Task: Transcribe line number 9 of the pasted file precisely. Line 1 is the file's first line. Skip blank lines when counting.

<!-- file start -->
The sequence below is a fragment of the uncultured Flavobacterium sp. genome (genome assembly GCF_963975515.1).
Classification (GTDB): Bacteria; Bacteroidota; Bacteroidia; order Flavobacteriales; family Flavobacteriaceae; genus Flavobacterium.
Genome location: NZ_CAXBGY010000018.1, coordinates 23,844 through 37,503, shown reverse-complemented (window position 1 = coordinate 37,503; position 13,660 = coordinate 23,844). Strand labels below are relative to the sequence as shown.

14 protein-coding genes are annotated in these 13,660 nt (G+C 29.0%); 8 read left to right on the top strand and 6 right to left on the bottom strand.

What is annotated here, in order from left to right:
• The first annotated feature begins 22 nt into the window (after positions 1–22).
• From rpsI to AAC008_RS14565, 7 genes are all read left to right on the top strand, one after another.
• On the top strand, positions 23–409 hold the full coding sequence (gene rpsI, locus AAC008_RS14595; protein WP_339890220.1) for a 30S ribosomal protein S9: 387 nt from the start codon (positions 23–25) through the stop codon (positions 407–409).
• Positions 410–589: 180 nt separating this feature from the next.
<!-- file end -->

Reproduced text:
• Positions 410–589: 180 nt separating this feature from the next.